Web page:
Scar tissue, they may have been talking. I don't know. I wasn't there.
Once at home and beyond the milkshake, perhaps a day later (Demerol lasts awhile), I made a pot of chicken noodle soup, the kind that comes out of the can. Prior to this dilation these two things, at least, were true: I could only eat a few noodles at a time, and I avoided even THOSE little bitty chicken bits for the most part for textural and swallow reasons.
On this day, however, and don't ask me why: I am likely to tell you the truth, that I am a dumbass who always pushes the limits, and that will sound funny to anyone who ever considered that eating chicken noodle soup could be pushing the limits. It's funny to me. But I was: I wrapped up such a large um, wrapping, of noodles on the fork that it would have been impossible two days earlier. And down it went. Easily. Chicken bits: down they went. Easily.
I was ecstatic! I ate the whole thing (I WAs starving, after all), despite the fact it is at least a two serving meal, maybe three. (Okay, men will laugh, again: any soup in a can is a one-man meal. Period.)
Eventually, all good things must come to an end. I do not even recall what else I might have eaten during this spree. I just know that at some point it felt like my stomach was going to explode. It was bloated, it was cramping, and eventually there was this aforementioned stabbing pain in the lower left of my upper extremities, what my wife refers to as my intestine.
The stabbing pain comes and goes, and seems to be assuaged by eating. Eating, on the other hand, seems to lead to this feeling of bloating (the cramping has disappeared completely, so I am not suffering from some menstrual problem, which is REALLY good for me!)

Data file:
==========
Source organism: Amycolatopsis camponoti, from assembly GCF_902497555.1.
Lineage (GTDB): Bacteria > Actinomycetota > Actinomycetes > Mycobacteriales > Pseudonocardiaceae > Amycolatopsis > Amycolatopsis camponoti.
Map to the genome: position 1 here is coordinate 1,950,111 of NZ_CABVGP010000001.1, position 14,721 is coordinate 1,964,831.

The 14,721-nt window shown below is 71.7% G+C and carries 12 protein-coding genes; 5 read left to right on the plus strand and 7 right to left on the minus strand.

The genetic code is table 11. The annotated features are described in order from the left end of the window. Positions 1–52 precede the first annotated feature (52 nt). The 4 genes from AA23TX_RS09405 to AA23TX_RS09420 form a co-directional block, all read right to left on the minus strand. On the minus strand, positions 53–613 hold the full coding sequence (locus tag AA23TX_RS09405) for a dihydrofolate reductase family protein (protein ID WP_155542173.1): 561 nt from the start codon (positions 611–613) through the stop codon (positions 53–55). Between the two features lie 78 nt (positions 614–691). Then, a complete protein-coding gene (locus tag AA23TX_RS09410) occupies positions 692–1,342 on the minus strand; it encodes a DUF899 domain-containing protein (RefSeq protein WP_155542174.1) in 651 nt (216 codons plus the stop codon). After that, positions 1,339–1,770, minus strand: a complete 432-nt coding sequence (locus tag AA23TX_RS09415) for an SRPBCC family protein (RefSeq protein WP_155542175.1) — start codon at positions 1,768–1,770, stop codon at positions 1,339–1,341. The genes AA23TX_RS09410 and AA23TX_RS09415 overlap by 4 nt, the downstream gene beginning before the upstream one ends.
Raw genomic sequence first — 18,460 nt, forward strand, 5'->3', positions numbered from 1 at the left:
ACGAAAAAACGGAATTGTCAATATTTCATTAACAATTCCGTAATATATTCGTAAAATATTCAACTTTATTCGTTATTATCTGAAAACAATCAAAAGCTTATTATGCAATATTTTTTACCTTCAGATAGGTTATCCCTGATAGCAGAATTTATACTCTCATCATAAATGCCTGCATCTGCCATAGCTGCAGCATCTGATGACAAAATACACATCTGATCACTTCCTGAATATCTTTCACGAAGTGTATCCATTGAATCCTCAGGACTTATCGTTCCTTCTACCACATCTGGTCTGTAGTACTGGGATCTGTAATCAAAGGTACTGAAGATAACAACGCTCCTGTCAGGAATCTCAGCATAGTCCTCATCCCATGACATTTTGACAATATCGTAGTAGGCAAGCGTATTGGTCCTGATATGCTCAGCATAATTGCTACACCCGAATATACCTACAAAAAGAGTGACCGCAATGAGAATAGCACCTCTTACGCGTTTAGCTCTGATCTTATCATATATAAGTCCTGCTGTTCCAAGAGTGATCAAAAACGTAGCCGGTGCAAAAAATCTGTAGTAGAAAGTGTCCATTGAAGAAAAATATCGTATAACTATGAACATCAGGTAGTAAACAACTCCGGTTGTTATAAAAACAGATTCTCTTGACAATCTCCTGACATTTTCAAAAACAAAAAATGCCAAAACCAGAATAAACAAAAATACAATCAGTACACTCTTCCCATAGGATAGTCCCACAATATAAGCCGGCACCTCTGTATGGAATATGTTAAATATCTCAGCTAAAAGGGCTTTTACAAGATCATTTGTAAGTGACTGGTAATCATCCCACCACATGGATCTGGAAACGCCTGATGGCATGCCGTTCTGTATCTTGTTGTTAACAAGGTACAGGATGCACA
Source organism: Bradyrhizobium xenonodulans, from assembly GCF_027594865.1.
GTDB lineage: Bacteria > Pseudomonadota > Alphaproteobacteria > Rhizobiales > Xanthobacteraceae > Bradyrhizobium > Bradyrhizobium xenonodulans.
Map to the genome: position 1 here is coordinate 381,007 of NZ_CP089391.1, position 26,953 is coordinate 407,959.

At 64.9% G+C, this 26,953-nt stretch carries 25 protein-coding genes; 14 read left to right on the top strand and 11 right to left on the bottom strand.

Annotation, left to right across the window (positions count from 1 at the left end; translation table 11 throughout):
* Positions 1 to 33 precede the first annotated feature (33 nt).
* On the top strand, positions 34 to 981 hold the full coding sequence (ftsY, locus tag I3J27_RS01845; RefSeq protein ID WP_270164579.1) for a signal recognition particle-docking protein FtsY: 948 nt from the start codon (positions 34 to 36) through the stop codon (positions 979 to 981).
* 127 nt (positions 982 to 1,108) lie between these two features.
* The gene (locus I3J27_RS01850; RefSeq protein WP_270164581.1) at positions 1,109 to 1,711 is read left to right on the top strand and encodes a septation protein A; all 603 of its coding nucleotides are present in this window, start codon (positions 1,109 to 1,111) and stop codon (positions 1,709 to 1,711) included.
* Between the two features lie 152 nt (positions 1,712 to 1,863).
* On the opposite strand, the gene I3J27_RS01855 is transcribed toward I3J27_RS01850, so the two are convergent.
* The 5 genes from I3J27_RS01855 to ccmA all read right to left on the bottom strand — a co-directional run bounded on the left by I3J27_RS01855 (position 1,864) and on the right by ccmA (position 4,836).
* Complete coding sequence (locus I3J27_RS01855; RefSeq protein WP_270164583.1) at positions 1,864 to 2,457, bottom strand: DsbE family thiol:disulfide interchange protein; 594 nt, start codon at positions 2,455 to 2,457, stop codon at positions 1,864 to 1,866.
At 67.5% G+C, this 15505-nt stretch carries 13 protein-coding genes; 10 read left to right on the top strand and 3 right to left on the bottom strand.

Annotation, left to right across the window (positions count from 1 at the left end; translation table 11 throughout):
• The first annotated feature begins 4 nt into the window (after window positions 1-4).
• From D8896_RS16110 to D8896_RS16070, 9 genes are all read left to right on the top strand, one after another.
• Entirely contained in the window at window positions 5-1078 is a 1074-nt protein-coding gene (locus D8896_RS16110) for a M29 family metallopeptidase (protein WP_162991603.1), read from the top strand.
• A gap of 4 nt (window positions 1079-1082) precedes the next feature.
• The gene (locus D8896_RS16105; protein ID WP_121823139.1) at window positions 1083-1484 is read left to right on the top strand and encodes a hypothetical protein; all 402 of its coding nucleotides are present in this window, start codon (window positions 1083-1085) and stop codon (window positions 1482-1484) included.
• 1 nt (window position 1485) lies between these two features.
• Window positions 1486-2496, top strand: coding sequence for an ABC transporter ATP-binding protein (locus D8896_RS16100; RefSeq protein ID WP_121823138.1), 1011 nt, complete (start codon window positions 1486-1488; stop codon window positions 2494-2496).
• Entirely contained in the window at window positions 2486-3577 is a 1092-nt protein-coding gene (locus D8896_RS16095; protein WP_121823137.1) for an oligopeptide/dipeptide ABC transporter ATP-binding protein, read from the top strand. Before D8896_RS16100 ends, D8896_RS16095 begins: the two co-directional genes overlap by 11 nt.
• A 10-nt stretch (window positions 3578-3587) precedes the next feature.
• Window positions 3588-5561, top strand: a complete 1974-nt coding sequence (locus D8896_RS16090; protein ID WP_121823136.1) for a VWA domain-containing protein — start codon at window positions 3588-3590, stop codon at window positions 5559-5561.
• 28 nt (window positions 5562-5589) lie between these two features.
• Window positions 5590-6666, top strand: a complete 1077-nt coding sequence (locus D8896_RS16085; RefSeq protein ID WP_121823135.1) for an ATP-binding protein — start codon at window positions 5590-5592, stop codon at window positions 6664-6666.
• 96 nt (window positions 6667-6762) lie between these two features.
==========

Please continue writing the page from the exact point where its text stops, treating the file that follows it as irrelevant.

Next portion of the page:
My wife seems not all that worried, although she is amping up GastroPod for a quicker date than the one he says he can make for me. So, there is some worry, I guess, on her part, if minimal.
I only worry when that stabbing pain starts again and I want to call all of my semi-colon friends and ask how they first knew they had some issues. I only start worrying when those stabbing pains start again and I think, how could I have avoided colonoscopy all these years only to get one now for no perfectly good reason?
You see, as I write this, I am feeling fine. Ate some mac and cheese (mustard really does enhance the power of the cheese). Drank some ginger ale. I am feeling fine.
The Good Wife suspects an ulcer, and I would not be surprised. Having seen the entrance of my esophagus in living color, having seen same for the other end of it, I would not be surprised if the beginning of my intestine is not also rather beaten by the abuse of a life lived hard and well. And, to be more honest with myself and you, I would not be surprised if the ulcer is not the real culprit, a product of these last several years of excitement and worry and, especially, odd eating arrangments.
NEVER, my friends, eat the whole pot of chicken noodle soup.